Common small CO2 capsules. Left to right — 8 gram, 12 gram, 16-gram and 20 gram.
This report covers:
- Advancement gap!
- Your thoughts?
Airgunners think they have cornered the market on CO2 cartridges, but actually the world doesn’t know we even exist. Today I want to discuss CO2 cartridges and where we’ve come from, plus a little on where we have yet to go. I would tell you that the Crosman Fortify inspired this report, but the truth is, you readers inspired it. I almost couldn’t get Part 3 of the Fortify report out fast enough because you were all talking about CO2 guns.
The picture above says a lot, but it doesn’t say it all. The next one says more.
CO2 transport truck.
That truck transports CO2 from the manufacturer to locations where the gas is dispensed. It holds a lot more CO2 than a 12-gram capsule. But if this truck’s output were somehow connected to a Crosman Fortify pistol, the velocity would remain the same. The pistol would get a lot more shots (no kidding!) but no change in power. And the point? The amount of CO2 only affects the number of shots — not the power of the gun! That said, let’s look at some CO2 gun history.
CO2 use in guns dates back to the 1870s with the Giffard guns. But the first practical use of the gas was in the 1930s when Crosman tethered their model 117 repeating pellet rifles to large CO2 tanks so the rifles could be used in shooting galleries.
After World War II Crosman bought up many (tens of thousands?) 4-ounce (113.4-grams) CO2 tanks that were used to inflate large life rafts. They modified their multi-pump rifle to use the gas and attached a tank to the bottom of the action, giving hundreds of shots
Crosman model 101 CG (compressed gas) rifle. That tank held 4 ounces
This was viewed as an advance, since the rifle was no longer tethered to the gas supply. While shooters found it advantageous, shooting gallery operators found it dangerous because the rifles could now be fired in any direction.
In 1952 Crosman also converted their tethered model 117 rifle to the model 118 that was filled from a separate 10-ounce CO2 tank. Like the 101 CG rifle this one also freed the rifle from the tether, plus it didn’t have the large tank hanging below the receiver. But they weren’t alone. The Benjamin Air Rifle Company that was a separate company at that time also brought their model 250 CO2 pistol out in 1952. That one used an 8-gram soda siphon CO2 cartridge, making it free from tethers and also from bulk tanks. And the airgun race into CO2 cartridges was on!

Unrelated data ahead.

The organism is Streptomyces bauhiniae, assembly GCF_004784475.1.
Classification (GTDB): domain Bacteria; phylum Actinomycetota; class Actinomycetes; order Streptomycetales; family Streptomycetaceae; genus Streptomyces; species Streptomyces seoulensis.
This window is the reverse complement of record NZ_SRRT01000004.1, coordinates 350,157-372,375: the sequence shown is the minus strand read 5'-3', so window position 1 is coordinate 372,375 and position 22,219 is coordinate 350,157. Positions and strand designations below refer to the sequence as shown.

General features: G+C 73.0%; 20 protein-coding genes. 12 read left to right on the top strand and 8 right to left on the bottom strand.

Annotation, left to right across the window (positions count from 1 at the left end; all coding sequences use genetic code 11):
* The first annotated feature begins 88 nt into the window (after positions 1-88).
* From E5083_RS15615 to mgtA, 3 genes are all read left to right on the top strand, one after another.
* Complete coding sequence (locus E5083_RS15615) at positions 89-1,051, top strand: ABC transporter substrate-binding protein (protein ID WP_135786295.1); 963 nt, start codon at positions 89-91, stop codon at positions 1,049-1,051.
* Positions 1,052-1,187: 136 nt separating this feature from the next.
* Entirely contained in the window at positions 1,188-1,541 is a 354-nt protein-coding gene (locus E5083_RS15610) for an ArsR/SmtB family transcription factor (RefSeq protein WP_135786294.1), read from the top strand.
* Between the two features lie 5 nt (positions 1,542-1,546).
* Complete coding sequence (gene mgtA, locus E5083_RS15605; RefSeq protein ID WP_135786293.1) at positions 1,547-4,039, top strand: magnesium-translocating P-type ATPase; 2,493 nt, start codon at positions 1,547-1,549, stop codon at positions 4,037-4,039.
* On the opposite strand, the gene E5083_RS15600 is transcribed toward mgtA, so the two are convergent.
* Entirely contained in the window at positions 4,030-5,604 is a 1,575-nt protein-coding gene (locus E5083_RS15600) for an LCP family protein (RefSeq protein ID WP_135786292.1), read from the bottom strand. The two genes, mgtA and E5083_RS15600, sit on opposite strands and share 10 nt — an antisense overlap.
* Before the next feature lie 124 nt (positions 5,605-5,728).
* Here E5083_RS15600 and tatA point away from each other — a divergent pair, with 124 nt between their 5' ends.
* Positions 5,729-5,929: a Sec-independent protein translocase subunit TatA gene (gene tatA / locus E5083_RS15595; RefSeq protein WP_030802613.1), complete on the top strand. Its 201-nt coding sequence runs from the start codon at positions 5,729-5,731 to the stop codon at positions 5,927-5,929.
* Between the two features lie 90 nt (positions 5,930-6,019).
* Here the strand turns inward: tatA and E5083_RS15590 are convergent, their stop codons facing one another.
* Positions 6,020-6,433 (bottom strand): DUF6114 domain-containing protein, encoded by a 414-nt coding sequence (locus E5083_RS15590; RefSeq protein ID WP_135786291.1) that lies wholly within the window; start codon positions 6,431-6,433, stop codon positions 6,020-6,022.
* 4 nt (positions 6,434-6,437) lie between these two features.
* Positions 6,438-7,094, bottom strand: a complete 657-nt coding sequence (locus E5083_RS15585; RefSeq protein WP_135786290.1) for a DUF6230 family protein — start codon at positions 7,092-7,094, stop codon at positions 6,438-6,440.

In 1956 Crosman brought out their model 150 CO2 pistol. It was a landmark advance because it held a 12-gram cartridge that has 50 percent more gas than the one with 8 grams. And by the way, though the Blue Book of Airguns says the cartridge has a 12.5-gram capacity, it’s really just 12 grams.
From 1956 until the 2004 the 12-gram cartridge was the most popular cartridge for airguns with the 8-gram still being offered but in models that were not as well-known. Then in 2004 Crosman brought out several AirSource models that used 88-gram cartridges. That kicked off another round of airgun creations that we are still seeing. But between 12-grams and 88-grams there has been no activity. That leaves a gap that hasn’t been explored yet but could be.
While the 12-gram cartridge is probably the best for handguns, is it also best for rifles? Has anything been done to investigate this large middle-ground?
If you look at the two larger cartridges at the top of this report (16 gram and 20 gram) you’ll see that they could be used in at least some airguns. Perhaps not air pistols but certainly some air rifles could hold them, and they offer much more capacity. That means more shots.
There are even larger cartridges that lie between the 20 and 88-gram size, so clever airgun designers need to at least consider them. Who knows, maybe they already have and didn’t find anything worthwhile. All I’m saying is that on the consumer side, we aren’t aware of anything that’s been tried. This gives us food for thought.
Some of you readers may be ahead of me on this. For example, bicycle riders probably know about the tire inflators that use 16-gram cartridges. Homeowners may be aware of the Gallo flush system for air conditioning drain lines that take the 20 gram cartridges. So, it’s not like these things are hidden.
What do you think? Is the cartridge size gap an area that needs to be explored by airgun developers. If so — why? And if not, why not?